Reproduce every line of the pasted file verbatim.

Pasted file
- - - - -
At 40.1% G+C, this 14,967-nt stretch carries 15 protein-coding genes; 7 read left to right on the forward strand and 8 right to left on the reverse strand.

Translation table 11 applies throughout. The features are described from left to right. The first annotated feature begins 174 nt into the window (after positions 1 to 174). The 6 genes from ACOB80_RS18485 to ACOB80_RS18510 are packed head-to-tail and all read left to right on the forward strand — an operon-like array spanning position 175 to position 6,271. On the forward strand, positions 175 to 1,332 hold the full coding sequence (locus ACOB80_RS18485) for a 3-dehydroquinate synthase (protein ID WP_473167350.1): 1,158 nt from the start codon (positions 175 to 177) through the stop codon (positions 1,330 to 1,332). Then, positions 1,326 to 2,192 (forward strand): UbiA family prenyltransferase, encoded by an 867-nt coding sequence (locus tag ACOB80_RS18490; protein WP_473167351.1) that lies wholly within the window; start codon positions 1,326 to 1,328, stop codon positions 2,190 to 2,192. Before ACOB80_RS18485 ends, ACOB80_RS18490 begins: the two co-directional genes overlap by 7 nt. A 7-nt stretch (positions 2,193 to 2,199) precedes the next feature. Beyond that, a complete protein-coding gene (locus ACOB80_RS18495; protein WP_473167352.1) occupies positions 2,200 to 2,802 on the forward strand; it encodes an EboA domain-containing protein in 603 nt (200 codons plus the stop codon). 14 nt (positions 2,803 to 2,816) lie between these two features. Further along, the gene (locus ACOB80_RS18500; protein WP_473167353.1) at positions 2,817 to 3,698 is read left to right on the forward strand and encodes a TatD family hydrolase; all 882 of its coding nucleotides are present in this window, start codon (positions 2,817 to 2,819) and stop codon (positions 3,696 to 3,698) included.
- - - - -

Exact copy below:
At 40.1% G+C, this 14,967-nt stretch carries 15 protein-coding genes; 7 read left to right on the forward strand and 8 right to left on the reverse strand.

Translation table 11 applies throughout. The features are described from left to right. The first annotated feature begins 174 nt into the window (after positions 1 to 174). The 6 genes from ACOB80_RS18485 to ACOB80_RS18510 are packed head-to-tail and all read left to right on the forward strand — an operon-like array spanning position 175 to position 6,271. On the forward strand, positions 175 to 1,332 hold the full coding sequence (locus ACOB80_RS18485) for a 3-dehydroquinate synthase (protein ID WP_473167350.1): 1,158 nt from the start codon (positions 175 to 177) through the stop codon (positions 1,330 to 1,332). Then, positions 1,326 to 2,192 (forward strand): UbiA family prenyltransferase, encoded by an 867-nt coding sequence (locus tag ACOB80_RS18490; protein WP_473167351.1) that lies wholly within the window; start codon positions 1,326 to 1,328, stop codon positions 2,190 to 2,192. Before ACOB80_RS18485 ends, ACOB80_RS18490 begins: the two co-directional genes overlap by 7 nt. A 7-nt stretch (positions 2,193 to 2,199) precedes the next feature. Beyond that, a complete protein-coding gene (locus ACOB80_RS18495; protein WP_473167352.1) occupies positions 2,200 to 2,802 on the forward strand; it encodes an EboA domain-containing protein in 603 nt (200 codons plus the stop codon). 14 nt (positions 2,803 to 2,816) lie between these two features. Further along, the gene (locus ACOB80_RS18500; protein WP_473167353.1) at positions 2,817 to 3,698 is read left to right on the forward strand and encodes a TatD family hydrolase; all 882 of its coding nucleotides are present in this window, start codon (positions 2,817 to 2,819) and stop codon (positions 3,696 to 3,698) included.